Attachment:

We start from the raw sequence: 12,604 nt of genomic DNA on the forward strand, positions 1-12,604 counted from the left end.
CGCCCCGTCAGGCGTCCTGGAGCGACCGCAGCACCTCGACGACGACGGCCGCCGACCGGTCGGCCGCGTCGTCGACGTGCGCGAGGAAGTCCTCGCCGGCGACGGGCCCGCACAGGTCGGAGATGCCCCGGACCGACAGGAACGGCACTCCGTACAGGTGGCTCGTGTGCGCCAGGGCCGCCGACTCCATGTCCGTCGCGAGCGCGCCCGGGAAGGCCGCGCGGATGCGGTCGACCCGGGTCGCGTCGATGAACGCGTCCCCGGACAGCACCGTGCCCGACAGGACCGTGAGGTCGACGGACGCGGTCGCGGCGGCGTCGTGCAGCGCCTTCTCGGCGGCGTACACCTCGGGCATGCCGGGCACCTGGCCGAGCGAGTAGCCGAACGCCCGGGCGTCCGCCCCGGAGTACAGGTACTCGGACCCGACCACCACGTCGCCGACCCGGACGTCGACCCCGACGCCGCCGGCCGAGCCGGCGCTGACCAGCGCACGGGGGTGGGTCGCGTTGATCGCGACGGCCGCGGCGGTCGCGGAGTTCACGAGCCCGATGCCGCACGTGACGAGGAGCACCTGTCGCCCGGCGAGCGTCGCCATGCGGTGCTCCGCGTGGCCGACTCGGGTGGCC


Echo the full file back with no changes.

We start from the raw sequence: 12,604 nt of genomic DNA on the forward strand, positions 1-12,604 counted from the left end.
CGCCCCGTCAGGCGTCCTGGAGCGACCGCAGCACCTCGACGACGACGGCCGCCGACCGGTCGGCCGCGTCGTCGACGTGCGCGAGGAAGTCCTCGCCGGCGACGGGCCCGCACAGGTCGGAGATGCCCCGGACCGACAGGAACGGCACTCCGTACAGGTGGCTCGTGTGCGCCAGGGCCGCCGACTCCATGTCCGTCGCGAGCGCGCCCGGGAAGGCCGCGCGGATGCGGTCGACCCGGGTCGCGTCGATGAACGCGTCCCCGGACAGCACCGTGCCCGACAGGACCGTGAGGTCGACGGACGCGGTCGCGGCGGCGTCGTGCAGCGCCTTCTCGGCGGCGTACACCTCGGGCATGCCGGGCACCTGGCCGAGCGAGTAGCCGAACGCCCGGGCGTCCGCCCCGGAGTACAGGTACTCGGACCCGACCACCACGTCGCCGACCCGGACGTCGACCCCGACGCCGCCGGCCGAGCCGGCGCTGACCAGCGCACGGGGGTGGGTCGCGTTGATCGCGACGGCCGCGGCGGTCGCGGAGTTCACGAGCCCGATGCCGCACGTGACGAGGAGCACCTGTCGCCCGGCGAGCGTCGCCATGCGGTGCTCCGCGTGGCCGACTCGGGTGGCC